In two weeks alone the Tigers broke several records both as a team and individually, and put a number of ‘firsts' on the board. The Tigers 2014 Opening Day 4-3 victory marked the Tigers sixth consecutive home opener they had won. The Tigers were also the "first team to open a season with back-to-back walk-off wins since the Twins in 2004" according the Elias Sports.
The Tigers went on to open the season 4-0 which they did when they went to the World Series in 2012. For the first time since 1914, the Tigers had home runs in each of the first seven consecutive games. Victor Martinez claimed the Tigers' first stolen base of the season, which marked his first stolen base since July 1, 2011 in a game against the San Francisco Giants. It was only the fifth stolen base of his entire career.
On April 4 against the Baltimore Orioles, Miguel Cabrera hit a home run for his 2,000th career hit which was also his first homer of the season. Only six players in MLB history reached that milestone at a faster pace and he is ninth overall to ever do it before the age of 31. Seven of those eight players are in the MLB Hall of Fame.
Nick Castellanos got his first MLB hit on the same day Cabrera hit his first homer of the season. Justin Verlander ended a 10 year drought and had not one but two singles and scored a run on Saturday as the Tigers went on to win the game 6-2 against the San Diego Padres. Despite a loss on Sunday, Max Scherzer struck out 10 in five innings or less and is the first Tigers pitcher to do so since 1914.
I could go on but you get the point. Despite the continuing struggles--primarily in the bullpen but to a slightly lesser extent at shortstop--the Tigers are one of the best teams in MLB. In the last two weeks, on average the Tigers had 8.6 hits and HookSlide noted on Twitter Sunday evening that "the Tigers have averaged four runs per game in 2014, and have scored at or above that average in 50% of their games" which, coming off a week of interleague play demonstrates consistency.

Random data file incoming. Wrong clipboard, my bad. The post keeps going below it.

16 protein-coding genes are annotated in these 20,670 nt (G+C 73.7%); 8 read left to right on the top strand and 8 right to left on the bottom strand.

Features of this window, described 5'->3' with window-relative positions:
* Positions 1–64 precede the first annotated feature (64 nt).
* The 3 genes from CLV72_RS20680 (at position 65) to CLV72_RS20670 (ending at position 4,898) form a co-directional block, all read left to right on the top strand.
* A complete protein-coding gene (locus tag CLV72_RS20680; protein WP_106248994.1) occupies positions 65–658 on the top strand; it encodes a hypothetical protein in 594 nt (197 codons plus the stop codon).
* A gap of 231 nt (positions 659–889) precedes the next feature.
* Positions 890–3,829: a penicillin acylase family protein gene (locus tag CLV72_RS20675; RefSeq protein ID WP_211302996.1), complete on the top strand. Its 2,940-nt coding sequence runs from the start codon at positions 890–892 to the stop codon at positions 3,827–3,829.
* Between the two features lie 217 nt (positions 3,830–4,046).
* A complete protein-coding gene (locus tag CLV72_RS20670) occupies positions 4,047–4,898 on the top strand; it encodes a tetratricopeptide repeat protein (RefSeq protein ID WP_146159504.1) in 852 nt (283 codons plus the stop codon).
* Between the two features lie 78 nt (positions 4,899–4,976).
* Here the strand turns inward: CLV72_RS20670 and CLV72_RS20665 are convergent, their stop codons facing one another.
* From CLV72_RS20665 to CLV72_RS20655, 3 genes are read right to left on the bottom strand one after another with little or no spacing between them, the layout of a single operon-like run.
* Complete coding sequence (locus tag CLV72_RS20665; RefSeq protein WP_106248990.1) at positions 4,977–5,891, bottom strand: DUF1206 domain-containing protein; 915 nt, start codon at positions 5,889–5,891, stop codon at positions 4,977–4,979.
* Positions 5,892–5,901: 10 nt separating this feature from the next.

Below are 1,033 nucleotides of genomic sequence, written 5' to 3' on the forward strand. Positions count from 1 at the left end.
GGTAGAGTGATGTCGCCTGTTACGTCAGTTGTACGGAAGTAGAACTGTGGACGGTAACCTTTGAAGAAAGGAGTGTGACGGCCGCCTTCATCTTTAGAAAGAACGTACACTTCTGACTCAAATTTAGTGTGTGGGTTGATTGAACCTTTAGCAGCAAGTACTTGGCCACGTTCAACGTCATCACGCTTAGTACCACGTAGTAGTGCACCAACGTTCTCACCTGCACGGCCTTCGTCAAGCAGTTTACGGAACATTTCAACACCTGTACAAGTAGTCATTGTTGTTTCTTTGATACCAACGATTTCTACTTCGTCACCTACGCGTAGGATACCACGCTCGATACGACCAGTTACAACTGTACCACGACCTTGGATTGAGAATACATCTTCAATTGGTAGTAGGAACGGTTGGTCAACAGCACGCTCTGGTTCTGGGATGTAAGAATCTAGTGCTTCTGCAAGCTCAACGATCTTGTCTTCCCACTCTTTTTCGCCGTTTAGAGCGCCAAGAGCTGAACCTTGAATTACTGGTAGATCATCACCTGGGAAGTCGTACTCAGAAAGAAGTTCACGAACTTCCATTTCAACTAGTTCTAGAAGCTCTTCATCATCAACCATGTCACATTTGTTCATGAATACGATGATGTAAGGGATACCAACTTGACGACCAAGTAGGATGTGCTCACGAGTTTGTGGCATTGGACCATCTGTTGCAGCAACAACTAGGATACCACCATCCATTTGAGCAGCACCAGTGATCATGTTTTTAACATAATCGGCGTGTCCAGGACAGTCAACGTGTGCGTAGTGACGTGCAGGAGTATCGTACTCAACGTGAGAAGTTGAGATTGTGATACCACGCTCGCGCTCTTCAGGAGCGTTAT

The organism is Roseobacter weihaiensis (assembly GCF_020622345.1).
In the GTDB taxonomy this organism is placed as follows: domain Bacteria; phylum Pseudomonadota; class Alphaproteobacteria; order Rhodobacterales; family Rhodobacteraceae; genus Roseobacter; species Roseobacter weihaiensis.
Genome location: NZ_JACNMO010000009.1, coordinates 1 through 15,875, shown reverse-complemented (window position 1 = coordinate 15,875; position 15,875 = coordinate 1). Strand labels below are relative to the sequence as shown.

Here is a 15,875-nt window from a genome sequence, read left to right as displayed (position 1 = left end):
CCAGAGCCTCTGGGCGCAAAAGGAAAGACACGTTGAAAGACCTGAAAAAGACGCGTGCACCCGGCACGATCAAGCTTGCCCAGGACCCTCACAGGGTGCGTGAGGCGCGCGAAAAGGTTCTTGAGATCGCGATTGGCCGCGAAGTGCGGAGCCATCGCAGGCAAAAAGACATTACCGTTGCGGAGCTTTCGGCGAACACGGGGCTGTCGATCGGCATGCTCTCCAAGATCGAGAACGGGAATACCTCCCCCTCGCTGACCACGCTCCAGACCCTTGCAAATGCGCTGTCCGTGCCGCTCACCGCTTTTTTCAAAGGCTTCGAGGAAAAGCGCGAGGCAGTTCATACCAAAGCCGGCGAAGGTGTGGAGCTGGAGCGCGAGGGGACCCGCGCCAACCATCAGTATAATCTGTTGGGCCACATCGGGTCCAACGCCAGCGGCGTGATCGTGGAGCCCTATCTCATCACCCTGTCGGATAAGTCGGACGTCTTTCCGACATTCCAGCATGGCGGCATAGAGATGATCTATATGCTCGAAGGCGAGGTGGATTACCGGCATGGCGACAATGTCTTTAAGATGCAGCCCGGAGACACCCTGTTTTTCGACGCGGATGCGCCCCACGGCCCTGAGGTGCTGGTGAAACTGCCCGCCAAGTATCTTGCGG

The Tigers will return home for a
10 nine-game homestand (curse you Mother Nature), facing the Cleveland Indians first in a three two-game series (dang it!). The Tigers have a record of 34-11 when facing the Indians at home in the last five years and the Tigers have shutout the Indians eight times however the Indians have managed to shutout the Tigers only twice.
Last year alone the two teams went into extra innings three times, twice into the 10th and once into the 14th. Two of those games were on the road both of which were won by the Tigers, and the one home game that went into extra innings the Tigers lost, thus feeding the age-old rivalry which exists between the two teams. Out of 19 games played last year Detroit won 15, and 10 of those were won by a margin of three or more runs. The Tigers also had two seven-game winning streaks last year against the Indians.
There are some issues on the mound and the occasional quiet bat syndrome but overall things are looking up for the Tigers. Nick Castellanos is performing to par, Austin Jackson is obsessed with hitting, Torii Hunter added Silver Slugging capabilities to his Golden Gloving duties, and Justin Verlander ended his bout with flat-bat syndrome.
Andrew Romine is a possible cure for the shortstop disease, Miguel Cabrera is going through his yearly adjustment period by utilizing opposing pitchers for his personal batting practice, and Ian Kinsler is a joy to watch on the field. The Tigers are a more fun bunch to watch altogether and they aren't hiding the fact that they are having fun. Yes, overall things are looking up indeed